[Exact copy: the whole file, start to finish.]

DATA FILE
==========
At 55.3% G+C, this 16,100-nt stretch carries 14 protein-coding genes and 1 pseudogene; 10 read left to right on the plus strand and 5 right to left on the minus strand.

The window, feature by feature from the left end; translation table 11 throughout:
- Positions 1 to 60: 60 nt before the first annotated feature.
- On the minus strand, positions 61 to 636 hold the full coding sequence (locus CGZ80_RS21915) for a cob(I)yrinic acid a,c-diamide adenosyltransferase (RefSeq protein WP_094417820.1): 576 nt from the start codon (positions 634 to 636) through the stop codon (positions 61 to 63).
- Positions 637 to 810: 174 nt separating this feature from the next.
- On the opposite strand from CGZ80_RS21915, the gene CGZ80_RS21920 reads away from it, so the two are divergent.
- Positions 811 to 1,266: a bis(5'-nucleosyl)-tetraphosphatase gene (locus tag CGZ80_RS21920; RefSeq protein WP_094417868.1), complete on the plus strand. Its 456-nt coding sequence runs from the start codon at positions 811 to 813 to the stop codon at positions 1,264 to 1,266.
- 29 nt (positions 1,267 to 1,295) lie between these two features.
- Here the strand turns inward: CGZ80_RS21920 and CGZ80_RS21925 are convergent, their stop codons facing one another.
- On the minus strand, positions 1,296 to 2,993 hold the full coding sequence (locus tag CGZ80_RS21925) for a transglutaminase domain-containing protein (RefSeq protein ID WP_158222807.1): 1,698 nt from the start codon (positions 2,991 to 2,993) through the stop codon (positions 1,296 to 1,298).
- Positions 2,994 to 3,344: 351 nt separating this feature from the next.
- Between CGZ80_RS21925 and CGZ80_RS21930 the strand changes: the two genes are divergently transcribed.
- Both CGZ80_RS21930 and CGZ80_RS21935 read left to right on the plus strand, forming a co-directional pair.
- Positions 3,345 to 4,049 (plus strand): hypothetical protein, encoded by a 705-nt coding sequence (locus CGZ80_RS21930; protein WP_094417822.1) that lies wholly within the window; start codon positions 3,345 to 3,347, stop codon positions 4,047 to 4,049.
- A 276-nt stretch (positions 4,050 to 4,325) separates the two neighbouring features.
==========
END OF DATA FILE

At 55.3% G+C, this 16,100-nt stretch carries 14 protein-coding genes and 1 pseudogene; 10 read left to right on the plus strand and 5 right to left on the minus strand.

The window, feature by feature from the left end; translation table 11 throughout:
- Positions 1 to 60: 60 nt before the first annotated feature.
- On the minus strand, positions 61 to 636 hold the full coding sequence (locus CGZ80_RS21915) for a cob(I)yrinic acid a,c-diamide adenosyltransferase (RefSeq protein WP_094417820.1): 576 nt from the start codon (positions 634 to 636) through the stop codon (positions 61 to 63).
- Positions 637 to 810: 174 nt separating this feature from the next.
- On the opposite strand from CGZ80_RS21915, the gene CGZ80_RS21920 reads away from it, so the two are divergent.
- Positions 811 to 1,266: a bis(5'-nucleosyl)-tetraphosphatase gene (locus tag CGZ80_RS21920; RefSeq protein WP_094417868.1), complete on the plus strand. Its 456-nt coding sequence runs from the start codon at positions 811 to 813 to the stop codon at positions 1,264 to 1,266.
- 29 nt (positions 1,267 to 1,295) lie between these two features.
- Here the strand turns inward: CGZ80_RS21920 and CGZ80_RS21925 are convergent, their stop codons facing one another.
- On the minus strand, positions 1,296 to 2,993 hold the full coding sequence (locus tag CGZ80_RS21925) for a transglutaminase domain-containing protein (RefSeq protein ID WP_158222807.1): 1,698 nt from the start codon (positions 2,991 to 2,993) through the stop codon (positions 1,296 to 1,298).
- Positions 2,994 to 3,344: 351 nt separating this feature from the next.
- Between CGZ80_RS21925 and CGZ80_RS21930 the strand changes: the two genes are divergently transcribed.
- Both CGZ80_RS21930 and CGZ80_RS21935 read left to right on the plus strand, forming a co-directional pair.
- Positions 3,345 to 4,049 (plus strand): hypothetical protein, encoded by a 705-nt coding sequence (locus CGZ80_RS21930; protein WP_094417822.1) that lies wholly within the window; start codon positions 3,345 to 3,347, stop codon positions 4,047 to 4,049.
- A 276-nt stretch (positions 4,050 to 4,325) separates the two neighbouring features.